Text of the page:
Although numerous studies have been conducted on reading aloud to elementary students, there is a need for additional research in reading aloud to middle school students. The main question is: are the benefits of reading aloud to elementary students comparable to middle school students? Reading aloud has proven to increase elementary students' comprehension, vocabulary, fluency, motivation, and encourage students' understanding of content matter. While reading aloud is a common practice among elementary teachers and students, the practice all but diminishes by middle school (Delo, 2008; Trelease, 2006). This mixed method study was conducted in three public school districts in Missouri to examine why teachers read-aloud to students and why students do or do not read independently. Seventh grade students were identified by Reading or Language Arts teachers as either enjoying independent reading or not enjoying independent reading. Then, students' reading scores were compared to interview responses regarding perceptions of reading aloud. Two teachers from each school district were interviewed regarding reasons for reading aloud and interview responses were analyzed. Teacher surveys were distributed among school districts, which provided quantitative data for the study. Qualitative results indicated when teachers read-aloud to students, comprehension and motivation were increased. Students reported enjoying reading more when teachers read-aloud to them, thus providing insights and recommendations for reading aloud and reasons for implementing practice. Quantitative data did not show a significant difference between students who enjoy reading and those same students' reading achievement scores; however, the mean of the two scores were worth noting as students who enjoy reading tended to score higher academically.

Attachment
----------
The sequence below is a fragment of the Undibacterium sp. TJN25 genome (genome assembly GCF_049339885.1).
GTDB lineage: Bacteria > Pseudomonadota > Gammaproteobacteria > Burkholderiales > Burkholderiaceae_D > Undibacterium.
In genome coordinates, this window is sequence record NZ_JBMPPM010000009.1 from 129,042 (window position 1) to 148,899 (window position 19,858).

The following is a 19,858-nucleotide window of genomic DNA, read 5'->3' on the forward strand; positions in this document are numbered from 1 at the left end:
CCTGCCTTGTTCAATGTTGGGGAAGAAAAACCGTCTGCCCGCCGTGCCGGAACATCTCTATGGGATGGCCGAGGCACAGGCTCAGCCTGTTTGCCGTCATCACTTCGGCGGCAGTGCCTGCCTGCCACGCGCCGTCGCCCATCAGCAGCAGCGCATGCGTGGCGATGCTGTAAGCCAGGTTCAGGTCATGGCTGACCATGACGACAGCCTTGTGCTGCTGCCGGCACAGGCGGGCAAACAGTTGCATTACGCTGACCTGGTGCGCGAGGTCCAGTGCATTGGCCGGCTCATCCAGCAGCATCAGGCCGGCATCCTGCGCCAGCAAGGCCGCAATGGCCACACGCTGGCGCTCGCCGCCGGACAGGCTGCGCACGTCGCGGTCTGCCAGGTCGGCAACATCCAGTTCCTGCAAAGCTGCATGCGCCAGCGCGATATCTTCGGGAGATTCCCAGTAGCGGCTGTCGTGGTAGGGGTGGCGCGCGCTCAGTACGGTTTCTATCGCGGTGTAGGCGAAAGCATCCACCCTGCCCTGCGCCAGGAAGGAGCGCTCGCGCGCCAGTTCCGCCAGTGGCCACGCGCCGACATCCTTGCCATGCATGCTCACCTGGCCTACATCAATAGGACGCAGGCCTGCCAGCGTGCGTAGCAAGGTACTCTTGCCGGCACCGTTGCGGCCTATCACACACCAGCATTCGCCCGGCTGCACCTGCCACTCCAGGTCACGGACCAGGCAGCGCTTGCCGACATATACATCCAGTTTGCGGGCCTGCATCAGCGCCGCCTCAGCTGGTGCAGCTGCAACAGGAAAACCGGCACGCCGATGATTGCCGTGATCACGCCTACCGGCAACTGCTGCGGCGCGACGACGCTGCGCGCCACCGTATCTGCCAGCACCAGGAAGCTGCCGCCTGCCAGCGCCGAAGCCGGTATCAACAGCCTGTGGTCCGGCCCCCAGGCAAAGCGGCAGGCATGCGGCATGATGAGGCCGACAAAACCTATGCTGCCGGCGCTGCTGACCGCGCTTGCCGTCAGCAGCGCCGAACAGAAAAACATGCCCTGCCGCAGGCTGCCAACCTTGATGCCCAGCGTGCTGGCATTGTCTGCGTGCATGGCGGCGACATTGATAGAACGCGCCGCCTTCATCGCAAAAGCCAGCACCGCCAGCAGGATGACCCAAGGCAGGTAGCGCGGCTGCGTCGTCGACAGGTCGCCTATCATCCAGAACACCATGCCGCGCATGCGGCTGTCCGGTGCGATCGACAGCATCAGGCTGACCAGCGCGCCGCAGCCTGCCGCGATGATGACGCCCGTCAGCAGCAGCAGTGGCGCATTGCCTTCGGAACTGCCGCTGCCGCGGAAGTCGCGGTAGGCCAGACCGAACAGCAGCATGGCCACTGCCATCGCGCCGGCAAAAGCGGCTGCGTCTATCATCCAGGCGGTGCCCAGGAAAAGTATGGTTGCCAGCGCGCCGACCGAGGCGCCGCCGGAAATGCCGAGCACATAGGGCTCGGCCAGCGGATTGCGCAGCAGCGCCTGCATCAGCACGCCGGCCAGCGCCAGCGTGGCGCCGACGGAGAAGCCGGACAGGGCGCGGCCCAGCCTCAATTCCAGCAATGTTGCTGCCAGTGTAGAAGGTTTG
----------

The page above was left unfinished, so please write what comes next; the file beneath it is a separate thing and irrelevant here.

|Commitee:||DeVore, Sherry, Reid, Terry, Swofford, Brad|
|School Location:||United States -- Missouri|
|Source:||DAI-A 73/04, Dissertation Abstracts International|
|Subjects:||Literacy, Reading instruction|
|Keywords:||Achievement, Reading comprehension, Vocabulary|
Copyright in each Dissertation and Thesis is retained by the author. All Rights Reserved
The supplemental file or files you are about to download were provided to ProQuest by the author as part of a
dissertation or thesis. The supplemental files are provided "AS IS" without warranty. ProQuest is not responsible for the
content, format or impact on the supplemental file(s) on our system. in some cases, the file type may be unknown or
may be a .exe file. We recommend caution as you open such files.
Copyright of the original materials contained in the supplemental file is retained by the author and your access to the
supplemental files is subject to the ProQuest Terms and Conditions of use.
Depending on the size of the file(s) you are downloading, the system may take some time to download them. Please be